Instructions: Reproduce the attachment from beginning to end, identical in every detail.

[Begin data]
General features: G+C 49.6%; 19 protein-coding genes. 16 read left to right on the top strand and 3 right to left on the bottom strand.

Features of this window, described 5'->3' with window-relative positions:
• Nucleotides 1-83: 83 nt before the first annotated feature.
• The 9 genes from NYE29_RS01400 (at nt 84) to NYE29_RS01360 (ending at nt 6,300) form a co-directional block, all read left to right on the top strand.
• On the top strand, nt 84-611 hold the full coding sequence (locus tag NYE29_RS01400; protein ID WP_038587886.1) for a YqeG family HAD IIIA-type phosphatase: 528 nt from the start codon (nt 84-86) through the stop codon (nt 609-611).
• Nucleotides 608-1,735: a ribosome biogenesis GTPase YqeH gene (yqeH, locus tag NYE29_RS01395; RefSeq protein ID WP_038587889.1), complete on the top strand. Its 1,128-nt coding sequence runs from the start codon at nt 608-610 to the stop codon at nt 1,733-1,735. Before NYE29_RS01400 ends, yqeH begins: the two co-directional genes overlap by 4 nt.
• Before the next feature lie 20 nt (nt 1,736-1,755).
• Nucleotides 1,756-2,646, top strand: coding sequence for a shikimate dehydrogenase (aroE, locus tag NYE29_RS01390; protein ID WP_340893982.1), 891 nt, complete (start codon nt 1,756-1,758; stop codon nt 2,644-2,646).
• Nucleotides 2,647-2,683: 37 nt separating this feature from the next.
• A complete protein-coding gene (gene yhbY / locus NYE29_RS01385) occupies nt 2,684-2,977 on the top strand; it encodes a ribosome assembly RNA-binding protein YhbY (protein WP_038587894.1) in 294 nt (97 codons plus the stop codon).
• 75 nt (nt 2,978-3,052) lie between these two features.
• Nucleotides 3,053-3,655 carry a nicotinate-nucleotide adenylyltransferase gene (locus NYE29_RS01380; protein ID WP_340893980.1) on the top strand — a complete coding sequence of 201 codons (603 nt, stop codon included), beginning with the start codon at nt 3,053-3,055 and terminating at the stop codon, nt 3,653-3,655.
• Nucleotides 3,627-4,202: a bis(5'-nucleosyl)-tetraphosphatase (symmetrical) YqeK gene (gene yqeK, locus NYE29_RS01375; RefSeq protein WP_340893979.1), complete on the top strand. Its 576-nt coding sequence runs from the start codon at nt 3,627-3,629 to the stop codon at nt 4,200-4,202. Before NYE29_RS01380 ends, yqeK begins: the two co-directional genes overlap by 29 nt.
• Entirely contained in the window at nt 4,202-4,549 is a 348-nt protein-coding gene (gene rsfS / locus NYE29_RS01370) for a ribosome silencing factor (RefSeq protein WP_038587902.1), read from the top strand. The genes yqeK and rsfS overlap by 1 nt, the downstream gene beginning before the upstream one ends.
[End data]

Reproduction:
General features: G+C 49.6%; 19 protein-coding genes. 16 read left to right on the top strand and 3 right to left on the bottom strand.

Features of this window, described 5'->3' with window-relative positions:
• Nucleotides 1-83: 83 nt before the first annotated feature.
• The 9 genes from NYE29_RS01400 (at nt 84) to NYE29_RS01360 (ending at nt 6,300) form a co-directional block, all read left to right on the top strand.
• On the top strand, nt 84-611 hold the full coding sequence (locus tag NYE29_RS01400; protein ID WP_038587886.1) for a YqeG family HAD IIIA-type phosphatase: 528 nt from the start codon (nt 84-86) through the stop codon (nt 609-611).
• Nucleotides 608-1,735: a ribosome biogenesis GTPase YqeH gene (yqeH, locus tag NYE29_RS01395; RefSeq protein ID WP_038587889.1), complete on the top strand. Its 1,128-nt coding sequence runs from the start codon at nt 608-610 to the stop codon at nt 1,733-1,735. Before NYE29_RS01400 ends, yqeH begins: the two co-directional genes overlap by 4 nt.
• Before the next feature lie 20 nt (nt 1,736-1,755).
• Nucleotides 1,756-2,646, top strand: coding sequence for a shikimate dehydrogenase (aroE, locus tag NYE29_RS01390; protein ID WP_340893982.1), 891 nt, complete (start codon nt 1,756-1,758; stop codon nt 2,644-2,646).
• Nucleotides 2,647-2,683: 37 nt separating this feature from the next.
• A complete protein-coding gene (gene yhbY / locus NYE29_RS01385) occupies nt 2,684-2,977 on the top strand; it encodes a ribosome assembly RNA-binding protein YhbY (protein WP_038587894.1) in 294 nt (97 codons plus the stop codon).
• 75 nt (nt 2,978-3,052) lie between these two features.
• Nucleotides 3,053-3,655 carry a nicotinate-nucleotide adenylyltransferase gene (locus NYE29_RS01380; protein ID WP_340893980.1) on the top strand — a complete coding sequence of 201 codons (603 nt, stop codon included), beginning with the start codon at nt 3,053-3,055 and terminating at the stop codon, nt 3,653-3,655.
• Nucleotides 3,627-4,202: a bis(5'-nucleosyl)-tetraphosphatase (symmetrical) YqeK gene (gene yqeK, locus NYE29_RS01375; RefSeq protein WP_340893979.1), complete on the top strand. Its 576-nt coding sequence runs from the start codon at nt 3,627-3,629 to the stop codon at nt 4,200-4,202. Before NYE29_RS01380 ends, yqeK begins: the two co-directional genes overlap by 29 nt.
• Entirely contained in the window at nt 4,202-4,549 is a 348-nt protein-coding gene (gene rsfS / locus NYE29_RS01370) for a ribosome silencing factor (RefSeq protein WP_038587902.1), read from the top strand. The genes yqeK and rsfS overlap by 1 nt, the downstream gene beginning before the upstream one ends.